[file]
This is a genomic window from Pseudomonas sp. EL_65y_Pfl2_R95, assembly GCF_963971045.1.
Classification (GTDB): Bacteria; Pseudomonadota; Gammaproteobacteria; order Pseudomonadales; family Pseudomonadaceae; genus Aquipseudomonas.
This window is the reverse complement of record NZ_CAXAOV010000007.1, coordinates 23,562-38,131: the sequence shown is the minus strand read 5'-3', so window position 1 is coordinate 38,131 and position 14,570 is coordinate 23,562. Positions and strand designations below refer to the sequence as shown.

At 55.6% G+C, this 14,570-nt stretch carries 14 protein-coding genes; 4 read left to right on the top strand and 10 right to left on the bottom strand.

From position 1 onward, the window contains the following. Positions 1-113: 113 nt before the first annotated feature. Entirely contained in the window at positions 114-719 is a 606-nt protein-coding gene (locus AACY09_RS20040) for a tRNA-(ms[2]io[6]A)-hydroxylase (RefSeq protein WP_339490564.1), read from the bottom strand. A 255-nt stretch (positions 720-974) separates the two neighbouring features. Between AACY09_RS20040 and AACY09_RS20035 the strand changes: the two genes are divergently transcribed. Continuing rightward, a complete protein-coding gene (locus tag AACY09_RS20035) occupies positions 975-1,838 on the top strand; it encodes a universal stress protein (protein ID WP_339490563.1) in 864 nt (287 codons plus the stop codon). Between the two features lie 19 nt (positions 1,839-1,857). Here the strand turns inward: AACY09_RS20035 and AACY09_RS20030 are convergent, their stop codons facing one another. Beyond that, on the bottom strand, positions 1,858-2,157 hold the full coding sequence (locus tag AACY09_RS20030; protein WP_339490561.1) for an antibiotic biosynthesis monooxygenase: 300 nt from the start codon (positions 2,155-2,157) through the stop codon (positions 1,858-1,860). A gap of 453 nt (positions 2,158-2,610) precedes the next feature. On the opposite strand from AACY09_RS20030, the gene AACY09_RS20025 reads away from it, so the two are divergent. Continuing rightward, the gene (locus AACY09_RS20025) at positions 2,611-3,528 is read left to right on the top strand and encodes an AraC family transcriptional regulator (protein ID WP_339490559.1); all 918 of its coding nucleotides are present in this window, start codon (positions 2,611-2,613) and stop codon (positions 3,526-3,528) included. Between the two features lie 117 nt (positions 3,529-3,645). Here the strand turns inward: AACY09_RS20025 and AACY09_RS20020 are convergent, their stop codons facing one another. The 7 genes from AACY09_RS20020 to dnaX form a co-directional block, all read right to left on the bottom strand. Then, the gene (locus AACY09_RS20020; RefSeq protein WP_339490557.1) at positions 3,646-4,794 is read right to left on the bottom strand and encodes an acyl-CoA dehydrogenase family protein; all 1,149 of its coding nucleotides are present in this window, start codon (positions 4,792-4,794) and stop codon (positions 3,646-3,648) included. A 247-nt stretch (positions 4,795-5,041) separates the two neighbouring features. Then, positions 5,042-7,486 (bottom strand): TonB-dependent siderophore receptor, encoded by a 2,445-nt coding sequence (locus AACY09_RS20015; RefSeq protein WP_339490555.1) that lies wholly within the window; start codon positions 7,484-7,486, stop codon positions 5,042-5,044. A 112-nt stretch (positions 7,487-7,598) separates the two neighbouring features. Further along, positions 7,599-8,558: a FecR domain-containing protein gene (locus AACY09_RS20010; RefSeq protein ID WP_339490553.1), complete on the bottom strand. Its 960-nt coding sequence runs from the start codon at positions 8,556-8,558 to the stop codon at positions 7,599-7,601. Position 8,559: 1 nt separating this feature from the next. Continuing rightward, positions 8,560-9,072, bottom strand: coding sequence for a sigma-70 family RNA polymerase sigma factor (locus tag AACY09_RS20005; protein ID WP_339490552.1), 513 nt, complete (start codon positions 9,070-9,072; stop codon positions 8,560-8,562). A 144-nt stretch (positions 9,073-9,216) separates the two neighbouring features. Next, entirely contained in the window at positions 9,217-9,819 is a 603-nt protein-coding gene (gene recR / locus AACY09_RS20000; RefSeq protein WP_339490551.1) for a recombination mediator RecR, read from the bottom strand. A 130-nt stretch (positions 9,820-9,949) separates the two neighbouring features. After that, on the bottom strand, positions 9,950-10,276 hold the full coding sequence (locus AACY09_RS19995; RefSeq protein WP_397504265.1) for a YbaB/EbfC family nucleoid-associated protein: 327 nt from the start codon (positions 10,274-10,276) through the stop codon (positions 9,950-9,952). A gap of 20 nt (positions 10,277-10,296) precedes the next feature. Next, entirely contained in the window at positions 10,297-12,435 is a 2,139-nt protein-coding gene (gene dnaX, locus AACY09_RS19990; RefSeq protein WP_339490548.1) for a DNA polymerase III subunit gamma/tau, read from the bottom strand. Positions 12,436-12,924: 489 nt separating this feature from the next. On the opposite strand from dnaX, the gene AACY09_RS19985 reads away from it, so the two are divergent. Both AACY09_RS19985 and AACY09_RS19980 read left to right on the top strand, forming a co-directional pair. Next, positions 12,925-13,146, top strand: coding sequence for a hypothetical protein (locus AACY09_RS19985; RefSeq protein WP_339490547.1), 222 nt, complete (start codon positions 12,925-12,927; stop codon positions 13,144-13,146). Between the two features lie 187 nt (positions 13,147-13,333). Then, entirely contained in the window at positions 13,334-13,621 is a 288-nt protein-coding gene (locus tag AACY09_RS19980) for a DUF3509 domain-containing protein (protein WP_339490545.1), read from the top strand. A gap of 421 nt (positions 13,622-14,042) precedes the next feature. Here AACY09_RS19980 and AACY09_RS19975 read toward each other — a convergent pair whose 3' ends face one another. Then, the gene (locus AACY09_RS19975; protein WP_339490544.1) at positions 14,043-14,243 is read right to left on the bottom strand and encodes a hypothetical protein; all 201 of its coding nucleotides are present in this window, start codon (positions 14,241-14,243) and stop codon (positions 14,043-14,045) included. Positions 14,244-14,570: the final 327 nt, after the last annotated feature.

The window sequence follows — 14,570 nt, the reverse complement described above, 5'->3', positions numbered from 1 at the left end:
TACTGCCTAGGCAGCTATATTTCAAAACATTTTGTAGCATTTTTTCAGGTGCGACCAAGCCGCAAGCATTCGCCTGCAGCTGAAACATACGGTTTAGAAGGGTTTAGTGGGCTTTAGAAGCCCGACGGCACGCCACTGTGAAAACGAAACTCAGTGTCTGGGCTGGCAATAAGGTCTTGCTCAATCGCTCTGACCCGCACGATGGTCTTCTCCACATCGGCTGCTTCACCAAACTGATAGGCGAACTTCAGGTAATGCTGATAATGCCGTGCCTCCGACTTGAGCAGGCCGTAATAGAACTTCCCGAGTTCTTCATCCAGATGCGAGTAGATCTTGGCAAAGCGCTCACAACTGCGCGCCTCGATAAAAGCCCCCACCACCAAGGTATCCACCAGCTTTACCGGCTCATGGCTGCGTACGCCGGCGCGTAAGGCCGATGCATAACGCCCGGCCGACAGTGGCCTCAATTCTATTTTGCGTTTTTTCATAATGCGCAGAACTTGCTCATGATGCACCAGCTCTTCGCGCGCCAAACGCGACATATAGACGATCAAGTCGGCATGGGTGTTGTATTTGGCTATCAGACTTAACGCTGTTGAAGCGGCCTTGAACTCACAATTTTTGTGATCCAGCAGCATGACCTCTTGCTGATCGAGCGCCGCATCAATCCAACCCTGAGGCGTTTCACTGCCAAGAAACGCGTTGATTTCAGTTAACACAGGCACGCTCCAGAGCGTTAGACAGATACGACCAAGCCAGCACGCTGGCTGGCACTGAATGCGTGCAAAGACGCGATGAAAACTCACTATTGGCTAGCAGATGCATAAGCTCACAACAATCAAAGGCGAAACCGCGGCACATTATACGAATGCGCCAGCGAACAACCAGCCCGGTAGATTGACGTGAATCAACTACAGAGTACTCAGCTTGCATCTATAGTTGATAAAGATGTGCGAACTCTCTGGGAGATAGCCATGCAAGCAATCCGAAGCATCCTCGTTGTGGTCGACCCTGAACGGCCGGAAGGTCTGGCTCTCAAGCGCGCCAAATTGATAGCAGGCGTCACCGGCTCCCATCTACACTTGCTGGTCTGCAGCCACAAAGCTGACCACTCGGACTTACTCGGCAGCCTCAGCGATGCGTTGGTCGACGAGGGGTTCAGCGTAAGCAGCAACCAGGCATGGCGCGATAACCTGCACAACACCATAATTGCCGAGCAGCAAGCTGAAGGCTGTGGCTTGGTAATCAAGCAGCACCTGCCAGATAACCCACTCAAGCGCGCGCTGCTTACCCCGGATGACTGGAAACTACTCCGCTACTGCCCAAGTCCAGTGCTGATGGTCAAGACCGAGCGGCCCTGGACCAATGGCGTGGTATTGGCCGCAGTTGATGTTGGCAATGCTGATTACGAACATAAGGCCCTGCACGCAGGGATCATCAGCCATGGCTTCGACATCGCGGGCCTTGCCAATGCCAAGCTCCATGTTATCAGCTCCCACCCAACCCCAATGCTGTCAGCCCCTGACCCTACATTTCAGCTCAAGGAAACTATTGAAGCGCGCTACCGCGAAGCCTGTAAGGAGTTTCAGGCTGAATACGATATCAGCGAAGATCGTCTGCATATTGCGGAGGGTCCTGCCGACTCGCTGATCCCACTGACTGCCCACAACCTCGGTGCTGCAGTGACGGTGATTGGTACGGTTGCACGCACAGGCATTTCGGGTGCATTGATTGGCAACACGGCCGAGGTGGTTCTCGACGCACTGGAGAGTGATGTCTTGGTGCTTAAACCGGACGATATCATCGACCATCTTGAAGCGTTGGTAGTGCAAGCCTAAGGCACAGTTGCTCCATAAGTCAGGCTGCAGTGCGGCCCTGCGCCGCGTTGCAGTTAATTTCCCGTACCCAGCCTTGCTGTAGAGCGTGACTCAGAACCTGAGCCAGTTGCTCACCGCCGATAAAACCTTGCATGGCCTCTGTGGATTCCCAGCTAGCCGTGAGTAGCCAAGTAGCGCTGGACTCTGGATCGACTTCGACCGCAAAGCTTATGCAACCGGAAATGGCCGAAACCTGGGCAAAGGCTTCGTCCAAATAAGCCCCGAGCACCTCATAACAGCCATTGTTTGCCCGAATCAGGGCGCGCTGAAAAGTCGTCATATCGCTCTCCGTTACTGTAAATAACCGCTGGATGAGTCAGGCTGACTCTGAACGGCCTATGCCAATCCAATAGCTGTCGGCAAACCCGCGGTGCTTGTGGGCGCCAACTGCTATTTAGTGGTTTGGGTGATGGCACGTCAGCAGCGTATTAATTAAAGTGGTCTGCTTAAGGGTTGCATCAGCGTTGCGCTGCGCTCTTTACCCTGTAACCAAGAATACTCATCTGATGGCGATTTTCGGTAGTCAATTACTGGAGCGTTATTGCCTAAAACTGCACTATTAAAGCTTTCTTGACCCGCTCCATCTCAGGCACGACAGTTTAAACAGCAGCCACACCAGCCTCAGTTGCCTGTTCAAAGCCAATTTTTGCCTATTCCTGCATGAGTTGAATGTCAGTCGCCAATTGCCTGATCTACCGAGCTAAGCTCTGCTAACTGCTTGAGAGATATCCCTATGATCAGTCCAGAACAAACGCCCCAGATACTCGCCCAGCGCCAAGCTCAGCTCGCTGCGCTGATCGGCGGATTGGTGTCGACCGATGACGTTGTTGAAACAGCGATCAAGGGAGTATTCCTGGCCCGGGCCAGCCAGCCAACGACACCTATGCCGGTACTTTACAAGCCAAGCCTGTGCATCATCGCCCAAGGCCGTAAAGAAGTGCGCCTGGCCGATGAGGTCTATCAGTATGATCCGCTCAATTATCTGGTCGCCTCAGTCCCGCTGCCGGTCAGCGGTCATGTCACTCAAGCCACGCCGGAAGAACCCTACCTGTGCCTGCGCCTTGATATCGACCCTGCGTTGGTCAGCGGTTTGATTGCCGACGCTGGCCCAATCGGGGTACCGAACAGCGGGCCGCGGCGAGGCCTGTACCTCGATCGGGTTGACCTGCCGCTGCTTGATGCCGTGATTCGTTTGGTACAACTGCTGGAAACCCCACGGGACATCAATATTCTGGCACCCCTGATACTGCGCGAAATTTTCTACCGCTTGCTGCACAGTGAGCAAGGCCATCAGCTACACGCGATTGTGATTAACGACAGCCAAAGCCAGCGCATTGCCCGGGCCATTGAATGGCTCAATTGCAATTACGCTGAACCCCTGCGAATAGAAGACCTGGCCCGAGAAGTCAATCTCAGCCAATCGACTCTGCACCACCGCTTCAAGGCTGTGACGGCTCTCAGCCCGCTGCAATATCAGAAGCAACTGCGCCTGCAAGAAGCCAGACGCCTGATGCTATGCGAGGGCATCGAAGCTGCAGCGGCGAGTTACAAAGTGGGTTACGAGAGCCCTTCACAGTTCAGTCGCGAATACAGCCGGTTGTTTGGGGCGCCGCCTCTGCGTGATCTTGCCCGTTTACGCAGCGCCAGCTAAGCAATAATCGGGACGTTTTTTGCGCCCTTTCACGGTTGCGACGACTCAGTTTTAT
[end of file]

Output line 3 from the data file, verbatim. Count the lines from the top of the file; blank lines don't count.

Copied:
This window is the reverse complement of record NZ_CAXAOV010000007.1, coordinates 23,562-38,131: the sequence shown is the minus strand read 5'-3', so window position 1 is coordinate 38,131 and position 14,570 is coordinate 23,562. Positions and strand designations below refer to the sequence as shown.